Finally published the book last week through Smashwords, crickets. Yay!

Going through the publishing process was a bit daunting, since I hadn’t released anything in years, but the file and art for An Unusual Haunting sailed through once I had done my homework on preparation.

If I was a serious writer, I suppose I should work harder at promoting what I do. Yet I am serious about writing. Each new project should show improvement over what I did before. And I have been reading and learning and honing the craft as much as I am able. Publishing only serves to mark the end of a project, a challenge to me to put my work out there for someone else to enjoy. If I make anything, it only goes back to purchasing more toner and paper so I can keep going without too much expense.

What will I do now? Direct my attention back on finishing the third story in the Sara series. When that’s completed and goes through the beta-reading process, I will move on to the fantasy book that has languished so long in an unfinished state. Also, the short stories are piling up again, meaning it might be time to publish another collection.

It’s funny how getting one monster six-year project off my desk is leading to more writing instead of time off. I guess that’s the joy of becoming a serious writer, and I am in it for the joy of it.

Until next time, crickets, be well.

Notable Reads and a Writing Update

This year has definitely been an up-ender. Pandemics, work changes, illnesses, remote operations: these past few months have been nothing if not interesting.

I have been reading, though not as much as I would like to. Some of the more notable ones:

  • Bleachers by John Grisham
  • Atomic Habits: An Easy & Proven Way to Build Good Habits & Break Bad Ones by James Clear
  • Peace Talks by Jim Butcher
  • Actually, the Comma Goes Here: A Practical Guide to Punctuation by Lucy Cripps
  • On Writing by Stephen King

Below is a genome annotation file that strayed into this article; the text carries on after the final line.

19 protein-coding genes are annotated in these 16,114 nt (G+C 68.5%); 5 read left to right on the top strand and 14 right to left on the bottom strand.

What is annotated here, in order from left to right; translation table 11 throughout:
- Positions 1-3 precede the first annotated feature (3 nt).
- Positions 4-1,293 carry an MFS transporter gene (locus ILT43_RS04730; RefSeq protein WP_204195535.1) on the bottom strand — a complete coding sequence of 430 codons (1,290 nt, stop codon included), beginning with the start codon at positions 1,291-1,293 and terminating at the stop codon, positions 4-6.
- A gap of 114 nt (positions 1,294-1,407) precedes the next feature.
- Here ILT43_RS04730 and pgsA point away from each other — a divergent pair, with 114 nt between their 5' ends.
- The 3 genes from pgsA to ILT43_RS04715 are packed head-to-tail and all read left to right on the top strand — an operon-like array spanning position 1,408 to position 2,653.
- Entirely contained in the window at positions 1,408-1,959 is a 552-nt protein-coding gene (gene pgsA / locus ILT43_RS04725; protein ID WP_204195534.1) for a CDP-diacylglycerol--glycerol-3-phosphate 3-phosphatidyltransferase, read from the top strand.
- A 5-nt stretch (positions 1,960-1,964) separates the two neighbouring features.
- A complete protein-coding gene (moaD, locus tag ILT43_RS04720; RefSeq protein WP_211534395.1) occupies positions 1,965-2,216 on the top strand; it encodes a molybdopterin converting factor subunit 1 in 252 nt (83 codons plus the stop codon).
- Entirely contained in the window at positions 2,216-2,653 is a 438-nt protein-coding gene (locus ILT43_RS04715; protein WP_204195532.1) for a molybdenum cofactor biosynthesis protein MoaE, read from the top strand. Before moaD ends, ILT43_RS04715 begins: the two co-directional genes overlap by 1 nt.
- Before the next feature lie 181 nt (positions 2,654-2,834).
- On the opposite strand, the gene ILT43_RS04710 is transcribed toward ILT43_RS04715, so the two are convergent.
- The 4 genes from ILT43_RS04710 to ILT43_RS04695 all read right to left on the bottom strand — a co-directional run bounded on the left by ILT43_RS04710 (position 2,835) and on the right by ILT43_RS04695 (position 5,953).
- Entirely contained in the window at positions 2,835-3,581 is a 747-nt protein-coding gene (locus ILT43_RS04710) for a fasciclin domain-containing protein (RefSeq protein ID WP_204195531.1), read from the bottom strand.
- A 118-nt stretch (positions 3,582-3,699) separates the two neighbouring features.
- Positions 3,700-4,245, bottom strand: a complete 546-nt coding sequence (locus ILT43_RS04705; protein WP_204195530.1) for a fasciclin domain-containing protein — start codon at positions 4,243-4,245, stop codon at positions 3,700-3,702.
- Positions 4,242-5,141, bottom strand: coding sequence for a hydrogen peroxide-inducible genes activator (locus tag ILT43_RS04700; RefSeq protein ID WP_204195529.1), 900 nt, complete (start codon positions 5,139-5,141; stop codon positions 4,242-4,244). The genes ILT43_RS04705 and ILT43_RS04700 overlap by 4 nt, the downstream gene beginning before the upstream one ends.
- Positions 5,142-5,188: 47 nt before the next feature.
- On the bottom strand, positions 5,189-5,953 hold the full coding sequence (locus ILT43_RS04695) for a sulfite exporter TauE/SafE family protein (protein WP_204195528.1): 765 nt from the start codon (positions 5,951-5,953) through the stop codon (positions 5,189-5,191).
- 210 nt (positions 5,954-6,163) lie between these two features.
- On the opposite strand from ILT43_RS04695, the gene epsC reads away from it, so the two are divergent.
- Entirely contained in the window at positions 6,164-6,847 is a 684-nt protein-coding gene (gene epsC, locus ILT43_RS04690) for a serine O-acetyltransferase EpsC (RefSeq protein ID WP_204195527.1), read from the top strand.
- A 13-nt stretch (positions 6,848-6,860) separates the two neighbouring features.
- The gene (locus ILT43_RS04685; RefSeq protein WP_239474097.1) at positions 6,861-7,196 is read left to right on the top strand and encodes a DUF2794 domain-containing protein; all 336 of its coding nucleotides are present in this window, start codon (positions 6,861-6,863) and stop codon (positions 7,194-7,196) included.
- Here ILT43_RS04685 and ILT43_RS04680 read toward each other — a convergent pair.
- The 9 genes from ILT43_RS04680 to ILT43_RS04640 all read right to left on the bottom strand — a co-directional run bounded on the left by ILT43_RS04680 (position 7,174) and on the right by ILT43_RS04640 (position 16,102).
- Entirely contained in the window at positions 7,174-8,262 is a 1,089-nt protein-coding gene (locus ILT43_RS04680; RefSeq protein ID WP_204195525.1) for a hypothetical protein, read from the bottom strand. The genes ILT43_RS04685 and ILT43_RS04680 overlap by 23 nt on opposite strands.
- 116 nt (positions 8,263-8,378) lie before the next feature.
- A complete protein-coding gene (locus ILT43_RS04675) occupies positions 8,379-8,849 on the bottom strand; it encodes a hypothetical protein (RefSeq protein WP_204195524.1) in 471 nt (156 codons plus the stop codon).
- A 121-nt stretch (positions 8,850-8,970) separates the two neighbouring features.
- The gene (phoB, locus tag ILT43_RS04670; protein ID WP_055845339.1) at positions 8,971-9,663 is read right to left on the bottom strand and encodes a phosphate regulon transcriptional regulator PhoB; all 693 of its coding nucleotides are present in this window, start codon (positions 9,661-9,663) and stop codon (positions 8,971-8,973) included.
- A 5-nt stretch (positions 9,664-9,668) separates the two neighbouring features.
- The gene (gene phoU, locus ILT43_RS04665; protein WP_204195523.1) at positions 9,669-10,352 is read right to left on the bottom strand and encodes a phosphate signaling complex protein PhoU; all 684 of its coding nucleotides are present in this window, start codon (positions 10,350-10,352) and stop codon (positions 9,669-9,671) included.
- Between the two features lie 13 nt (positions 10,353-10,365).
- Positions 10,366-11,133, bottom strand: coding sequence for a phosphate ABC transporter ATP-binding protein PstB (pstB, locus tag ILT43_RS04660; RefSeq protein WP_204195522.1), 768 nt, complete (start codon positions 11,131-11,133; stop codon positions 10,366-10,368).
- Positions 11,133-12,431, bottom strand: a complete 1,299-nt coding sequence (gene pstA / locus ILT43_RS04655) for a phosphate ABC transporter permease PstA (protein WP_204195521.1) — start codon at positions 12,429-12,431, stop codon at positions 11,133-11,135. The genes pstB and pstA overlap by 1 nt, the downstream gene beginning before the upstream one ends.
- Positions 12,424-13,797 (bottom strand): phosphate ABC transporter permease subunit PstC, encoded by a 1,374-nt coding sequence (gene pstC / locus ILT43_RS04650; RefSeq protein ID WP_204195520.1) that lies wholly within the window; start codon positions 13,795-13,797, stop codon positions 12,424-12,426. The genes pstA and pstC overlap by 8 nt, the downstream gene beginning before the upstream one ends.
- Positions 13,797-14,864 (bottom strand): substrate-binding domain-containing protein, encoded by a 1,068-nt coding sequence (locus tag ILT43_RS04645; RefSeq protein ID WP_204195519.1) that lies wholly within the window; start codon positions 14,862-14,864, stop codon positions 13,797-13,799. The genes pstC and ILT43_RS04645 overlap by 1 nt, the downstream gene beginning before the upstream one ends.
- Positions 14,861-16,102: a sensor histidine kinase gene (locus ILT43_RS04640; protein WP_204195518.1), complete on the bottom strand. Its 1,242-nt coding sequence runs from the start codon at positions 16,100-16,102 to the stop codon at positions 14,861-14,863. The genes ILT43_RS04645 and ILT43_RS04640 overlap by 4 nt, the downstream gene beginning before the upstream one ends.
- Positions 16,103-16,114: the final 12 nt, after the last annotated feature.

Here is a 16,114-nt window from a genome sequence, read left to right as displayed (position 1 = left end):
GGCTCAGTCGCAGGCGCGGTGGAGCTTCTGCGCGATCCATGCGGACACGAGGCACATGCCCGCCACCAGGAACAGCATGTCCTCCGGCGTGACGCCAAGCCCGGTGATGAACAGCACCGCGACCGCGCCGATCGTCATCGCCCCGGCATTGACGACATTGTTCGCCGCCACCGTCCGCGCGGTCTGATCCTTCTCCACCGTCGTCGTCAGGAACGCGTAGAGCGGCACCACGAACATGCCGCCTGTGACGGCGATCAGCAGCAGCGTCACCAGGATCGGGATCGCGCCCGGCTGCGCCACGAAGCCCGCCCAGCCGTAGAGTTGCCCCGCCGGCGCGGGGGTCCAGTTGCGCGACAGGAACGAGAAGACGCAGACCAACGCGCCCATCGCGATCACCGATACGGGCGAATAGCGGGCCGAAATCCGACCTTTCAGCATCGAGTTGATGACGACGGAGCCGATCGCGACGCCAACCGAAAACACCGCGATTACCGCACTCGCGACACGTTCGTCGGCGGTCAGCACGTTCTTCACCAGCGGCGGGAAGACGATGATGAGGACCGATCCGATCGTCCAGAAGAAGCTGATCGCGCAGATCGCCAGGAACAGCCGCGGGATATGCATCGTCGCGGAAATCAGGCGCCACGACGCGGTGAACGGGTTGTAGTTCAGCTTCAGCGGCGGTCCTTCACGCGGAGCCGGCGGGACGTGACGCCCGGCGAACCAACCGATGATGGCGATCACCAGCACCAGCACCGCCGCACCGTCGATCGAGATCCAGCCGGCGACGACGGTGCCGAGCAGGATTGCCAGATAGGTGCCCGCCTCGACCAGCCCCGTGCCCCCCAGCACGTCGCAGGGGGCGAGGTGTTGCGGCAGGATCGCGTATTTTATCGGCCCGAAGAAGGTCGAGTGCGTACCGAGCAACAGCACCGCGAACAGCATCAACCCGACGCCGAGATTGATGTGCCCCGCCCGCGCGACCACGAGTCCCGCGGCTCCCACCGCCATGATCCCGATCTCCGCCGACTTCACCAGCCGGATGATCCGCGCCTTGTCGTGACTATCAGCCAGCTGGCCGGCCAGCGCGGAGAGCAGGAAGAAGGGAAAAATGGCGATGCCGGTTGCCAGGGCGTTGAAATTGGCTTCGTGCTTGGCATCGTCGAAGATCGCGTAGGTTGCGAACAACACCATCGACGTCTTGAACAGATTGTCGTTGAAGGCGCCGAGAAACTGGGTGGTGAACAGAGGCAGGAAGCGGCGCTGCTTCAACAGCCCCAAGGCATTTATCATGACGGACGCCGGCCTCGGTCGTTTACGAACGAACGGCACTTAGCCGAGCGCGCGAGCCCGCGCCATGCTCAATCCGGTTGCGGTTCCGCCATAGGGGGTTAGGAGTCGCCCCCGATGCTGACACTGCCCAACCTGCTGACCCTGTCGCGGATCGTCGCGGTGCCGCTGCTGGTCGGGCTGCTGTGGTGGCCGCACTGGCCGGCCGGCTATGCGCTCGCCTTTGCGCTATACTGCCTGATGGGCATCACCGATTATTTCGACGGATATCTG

As for the book, An Unusual Haunting, I have everything I need but have yet to run it through the meatgrinder at Smashwords. It’s not a case of fear (I’ve published through the system before, though it’s been a while), yet I am reluctant. This might be a case of perfectionism vs. practicality. Will anyone read the story? The odds are against it, but I want it to be nice for those who do. Are there mistakes in it? Sure. All books have mistakes. I catch them all the time in published novels; I just can’t seem to catch them as easily in mine.

Maybe it’s just hard to set a story free that I’ve held onto closely for several years now. That said, perfect or not, it’s time to let the book go. Expect to see An Unusual Haunting published this month.

Until next time, crickets, take care and be well.

The Art of Article Writing

Computer keyboard with art and light flares leaking out between keys.

Some writers can put art into article writing by uplifting a potentially dry subject and inviting readers into a short tale woven with facts that entices the audience below the fold of the electronic page and through to the end of the piece.

These artists certainly know people don’t have much time for reading in today’s barrage of information bytes. Their palette of tools includes the usual limited word counts and the use of sub-headers, small paragraphs, simple but effective words and imagery, and an explanation in the first one or two paragraphs to inform the reader what the article is about right upfront. Yet the enthusiasm these writers have for the subject leaks into every sentence, holding reader attention to the last period.

I admire that.

Sure, it’s great to craft a fantasy plot that can easily hold together a 100k book, but if I cannot work on a small scale and write an article that lets others discover something fascinating, learn something new, or open their eyes to another line of thought in nonfiction, how can I hope to entertain them with fantasy?

But articles and storytelling are two different things, right?

Well, yes and no.

Just as there are formulas for writing a good article nowadays, there are formulas for solid storytelling. Solid arcs and sub arcs, grammatical and technical writing skills, hero journeys, character evolutions, action and reaction moments – these are some of the tools needed, and there are a staggering number of books and online advice blogs that expound on others.

But the passion – the love of sharing something, making it exciting, offering a good tale well told – should burst out between the written lines and grab a reader no matter if the subject is fact or fantasy, or takes 800 words or a magnitude more to impart.

I work with people who have that passion, and their writing frequently astounds me. I hope to learn all I can from them so I can do it easily on my own someday. And I anticipate it’s more of a journey than destination kind of learning.

Have a great month, crickets! Thanks for listening.